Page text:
Collaborative Course Design: DRAM 240


“As long as you get one good chance to talk with a student, you can continue that conversation through email, or quickly after class, or in more office house, because you’ve started somewhere, you are more connected as an instructor”. – Dr. Patrick Finn.


Teaching is an unpredictable and ever changing experience. Sometimes a course has to be changed and reconfigured while being taught. This was the case for Dr. Patrick Finn’s Introduction to Drama (DRAM 240) class in Fall/Winter 2016/2017. A change in learning environments led to the opportunity to experiment with how the class was taught.

The course had approximately 50 students, and was initially booked into a classroom that did not fit all of them. Students had to sit in the doorway and even slightly outside the room. This was not a positive way for students to learn. Dr. Finn tried to accommodate students as best as he could, but there was not much he could do. Part-way through the course, his request to teach in the Taylor Institute (TI) forum was approved. This unique space was not only large enough for all of the students to work comfortably, it also contained flexible seating styles, extensive technology options and more opportunities for unique learning styles. Dr. Finn and his students were now able to work differently than they could in a traditional space. Although there were mixed results about what worked and what did not, the communication and partnership that Dr. Finn had with his students demonstrated the importance of student feedback in course design.

Communication with Students

After the course moved into the TI forum, Dr. Finn and his students were introduced to all of the options for working in the space, from the movable seating to the different methods of integrating technology. They experimented with different ways of learning in the class. Dr. Finn likes to keep his classes active and engaged, with a lot of class discussion. In DRAM 240, the class decided to try smaller group discussion, with students organizing themselves into groups by interest. For example, students with a passion for acting worked together in one group, while students interested in directing formed another. Groups would all discuss the same topics for part of the class, and then everyone would come together and a representative from each group would share the main points from the smaller discussions. Dr. Finn liked how this worked, but he wanted feedback from his students.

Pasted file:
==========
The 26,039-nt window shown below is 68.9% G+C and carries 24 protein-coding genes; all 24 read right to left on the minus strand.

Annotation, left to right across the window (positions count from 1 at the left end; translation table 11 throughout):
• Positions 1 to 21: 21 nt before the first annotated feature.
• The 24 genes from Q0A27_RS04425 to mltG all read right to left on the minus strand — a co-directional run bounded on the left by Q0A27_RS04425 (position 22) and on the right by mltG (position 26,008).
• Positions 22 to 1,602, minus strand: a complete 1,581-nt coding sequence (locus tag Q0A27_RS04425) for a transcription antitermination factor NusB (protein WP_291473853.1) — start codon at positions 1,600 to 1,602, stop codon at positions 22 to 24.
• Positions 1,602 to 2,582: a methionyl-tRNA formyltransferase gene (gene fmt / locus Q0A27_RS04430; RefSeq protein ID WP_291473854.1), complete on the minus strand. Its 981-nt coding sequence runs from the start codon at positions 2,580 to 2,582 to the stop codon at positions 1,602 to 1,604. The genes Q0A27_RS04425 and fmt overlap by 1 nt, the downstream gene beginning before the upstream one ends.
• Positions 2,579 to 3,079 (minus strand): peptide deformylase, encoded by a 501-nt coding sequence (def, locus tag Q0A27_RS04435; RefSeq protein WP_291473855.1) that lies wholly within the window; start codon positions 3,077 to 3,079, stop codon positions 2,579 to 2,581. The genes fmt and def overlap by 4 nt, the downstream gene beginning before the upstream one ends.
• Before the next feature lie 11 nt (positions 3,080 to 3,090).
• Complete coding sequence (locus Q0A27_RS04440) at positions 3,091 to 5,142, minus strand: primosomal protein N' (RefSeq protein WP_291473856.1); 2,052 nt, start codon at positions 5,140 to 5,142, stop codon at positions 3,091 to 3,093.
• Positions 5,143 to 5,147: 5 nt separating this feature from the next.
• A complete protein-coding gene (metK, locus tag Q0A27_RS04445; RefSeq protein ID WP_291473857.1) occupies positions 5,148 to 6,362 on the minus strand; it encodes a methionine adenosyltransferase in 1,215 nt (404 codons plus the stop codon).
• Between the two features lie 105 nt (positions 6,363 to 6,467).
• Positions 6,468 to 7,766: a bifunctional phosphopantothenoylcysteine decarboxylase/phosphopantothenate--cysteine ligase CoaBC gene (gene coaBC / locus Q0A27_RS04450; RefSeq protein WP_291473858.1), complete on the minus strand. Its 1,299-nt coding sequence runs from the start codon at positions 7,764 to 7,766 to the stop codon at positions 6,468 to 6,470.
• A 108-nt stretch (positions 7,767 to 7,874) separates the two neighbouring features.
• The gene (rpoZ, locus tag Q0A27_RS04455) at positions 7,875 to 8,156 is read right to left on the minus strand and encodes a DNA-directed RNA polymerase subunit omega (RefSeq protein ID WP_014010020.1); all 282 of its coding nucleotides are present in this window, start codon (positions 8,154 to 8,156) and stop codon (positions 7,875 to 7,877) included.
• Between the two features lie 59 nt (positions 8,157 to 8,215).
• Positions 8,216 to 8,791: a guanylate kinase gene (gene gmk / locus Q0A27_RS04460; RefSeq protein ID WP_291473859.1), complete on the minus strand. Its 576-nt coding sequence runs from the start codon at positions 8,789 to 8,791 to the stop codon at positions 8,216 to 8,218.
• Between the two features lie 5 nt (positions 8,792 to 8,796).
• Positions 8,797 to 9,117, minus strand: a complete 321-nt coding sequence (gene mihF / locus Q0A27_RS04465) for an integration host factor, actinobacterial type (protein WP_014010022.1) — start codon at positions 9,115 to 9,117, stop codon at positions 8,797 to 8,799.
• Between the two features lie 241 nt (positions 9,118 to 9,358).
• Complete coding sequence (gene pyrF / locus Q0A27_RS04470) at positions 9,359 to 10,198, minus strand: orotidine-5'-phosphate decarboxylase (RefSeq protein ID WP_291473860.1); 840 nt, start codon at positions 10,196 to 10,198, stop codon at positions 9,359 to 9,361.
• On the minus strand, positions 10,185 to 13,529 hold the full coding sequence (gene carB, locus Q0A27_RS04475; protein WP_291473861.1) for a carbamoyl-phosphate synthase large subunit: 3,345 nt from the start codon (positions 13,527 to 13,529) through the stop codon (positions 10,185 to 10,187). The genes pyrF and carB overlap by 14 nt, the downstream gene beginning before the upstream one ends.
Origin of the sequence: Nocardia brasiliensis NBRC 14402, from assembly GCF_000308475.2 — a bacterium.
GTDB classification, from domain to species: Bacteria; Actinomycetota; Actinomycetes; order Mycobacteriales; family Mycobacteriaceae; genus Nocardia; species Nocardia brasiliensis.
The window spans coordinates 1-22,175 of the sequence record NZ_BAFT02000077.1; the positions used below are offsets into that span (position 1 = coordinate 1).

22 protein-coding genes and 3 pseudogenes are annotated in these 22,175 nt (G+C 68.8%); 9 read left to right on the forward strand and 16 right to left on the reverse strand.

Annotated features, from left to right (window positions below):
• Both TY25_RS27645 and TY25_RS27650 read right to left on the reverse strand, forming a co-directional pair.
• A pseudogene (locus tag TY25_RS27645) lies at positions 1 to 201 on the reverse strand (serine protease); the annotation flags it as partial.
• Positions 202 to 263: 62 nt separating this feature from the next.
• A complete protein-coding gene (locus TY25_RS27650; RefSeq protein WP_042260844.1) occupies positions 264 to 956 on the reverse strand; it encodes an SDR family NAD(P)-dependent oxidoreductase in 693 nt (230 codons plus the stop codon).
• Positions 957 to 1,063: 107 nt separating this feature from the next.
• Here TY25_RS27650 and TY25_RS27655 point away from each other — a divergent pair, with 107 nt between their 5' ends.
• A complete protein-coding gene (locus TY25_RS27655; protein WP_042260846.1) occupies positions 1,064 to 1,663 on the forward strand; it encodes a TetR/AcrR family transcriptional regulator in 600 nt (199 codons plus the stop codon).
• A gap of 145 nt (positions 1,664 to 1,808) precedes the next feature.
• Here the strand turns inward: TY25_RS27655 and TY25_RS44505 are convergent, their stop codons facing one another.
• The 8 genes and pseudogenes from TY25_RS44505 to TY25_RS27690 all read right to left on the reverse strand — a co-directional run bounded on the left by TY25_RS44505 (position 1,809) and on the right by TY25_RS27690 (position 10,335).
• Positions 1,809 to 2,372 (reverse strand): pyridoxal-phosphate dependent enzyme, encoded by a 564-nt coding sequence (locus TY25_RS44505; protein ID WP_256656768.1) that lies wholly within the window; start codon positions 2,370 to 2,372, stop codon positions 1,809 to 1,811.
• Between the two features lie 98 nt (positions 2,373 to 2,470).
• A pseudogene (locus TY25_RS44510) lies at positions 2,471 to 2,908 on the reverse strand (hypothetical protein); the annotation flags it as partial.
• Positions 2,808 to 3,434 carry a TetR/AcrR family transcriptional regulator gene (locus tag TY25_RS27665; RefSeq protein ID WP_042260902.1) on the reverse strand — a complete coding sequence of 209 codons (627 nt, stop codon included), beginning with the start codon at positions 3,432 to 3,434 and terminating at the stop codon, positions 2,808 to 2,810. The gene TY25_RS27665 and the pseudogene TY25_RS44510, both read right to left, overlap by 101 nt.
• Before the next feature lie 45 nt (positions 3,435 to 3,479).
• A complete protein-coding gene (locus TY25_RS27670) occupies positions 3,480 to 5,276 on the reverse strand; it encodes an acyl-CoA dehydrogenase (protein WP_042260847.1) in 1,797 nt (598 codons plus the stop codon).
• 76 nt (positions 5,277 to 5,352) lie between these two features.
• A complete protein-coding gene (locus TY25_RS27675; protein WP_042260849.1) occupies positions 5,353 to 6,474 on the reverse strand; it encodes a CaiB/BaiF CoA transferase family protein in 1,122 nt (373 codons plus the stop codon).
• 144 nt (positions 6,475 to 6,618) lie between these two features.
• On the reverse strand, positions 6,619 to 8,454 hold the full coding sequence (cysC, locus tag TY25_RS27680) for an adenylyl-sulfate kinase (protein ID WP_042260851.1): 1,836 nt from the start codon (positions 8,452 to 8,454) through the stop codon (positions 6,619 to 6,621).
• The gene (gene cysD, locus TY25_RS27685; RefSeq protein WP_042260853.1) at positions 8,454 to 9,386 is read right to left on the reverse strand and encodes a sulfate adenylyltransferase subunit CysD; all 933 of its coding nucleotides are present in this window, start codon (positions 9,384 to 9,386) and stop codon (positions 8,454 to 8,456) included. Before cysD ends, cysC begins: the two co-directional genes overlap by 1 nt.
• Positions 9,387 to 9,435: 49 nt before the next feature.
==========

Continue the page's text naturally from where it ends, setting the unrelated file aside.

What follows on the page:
Although there are many ways of obtaining student feedback on a course, such as USRI data, mid-term surveys and monitoring formative feedback assessments, Dr. Finn integrated two additional methods. The first was student interviews. He invited all of the students in his class to meet with him throughout the semester. This allowed him to hear firsthand how the course was going, ask specific questions about different aspects of the course and get suggestions from students who otherwise might not have shared them. Some of the feedback that students gave was integrated immediately into the course, while others was noted and kept for future courses.

The other opportunity for students to provide feedback on the course was a “performance review” of the course. Students completed short, written reviews for plays put on in Calgary throughout the course. Dr. Finn gave students the option of writing one review about the course, using the same format as the performance reviews that they were used to. Many students used the opportunity to share their experience in the class and suggest a few improvements. These reviews earned bonus marks for students in the course, but were not graded for the content.


Student feedback on the group work was generally positive, but had some criticisms. Some students felt that their group representatives sometimes missed important points or conflicting opinions during the full class discussion. Others were initially excited to work with groups who shared their same interest for the entire course, but found that some group members didn’t participate fully and didn’t create as engaging of a discussion as the could have. Dr. Finn will consider this feedback when figuring out how to hold group and class discussions in the future.

Student choice and flexibility are important aspects of good course design, but there is a limit to the amount of choice that should be offered. Some students really enjoy being able to make the course personal to them, but others thrive with a lot of structure. Too much choice can be overwhelming to students. “Active classroom environments often privilege the extroverts” says Dr. Finn, noting that students who suggest ideas in class are the ones who prefer more raucous class discussions and activities, while those who like quieter, more independent environments can be overlooked. His next challenge will be finding ways to combine the ideas of all types of students and their learning styles into a course, with a little more structure than this time. He is looking forward to where his students will take him in the future. Communication and contact with students is one of the best ways to ensure that a course is promoting student engagement and learning. It is also an excellent way for instructors to ensure that they are meeting their course objectives.

-Ashley Weleschuk

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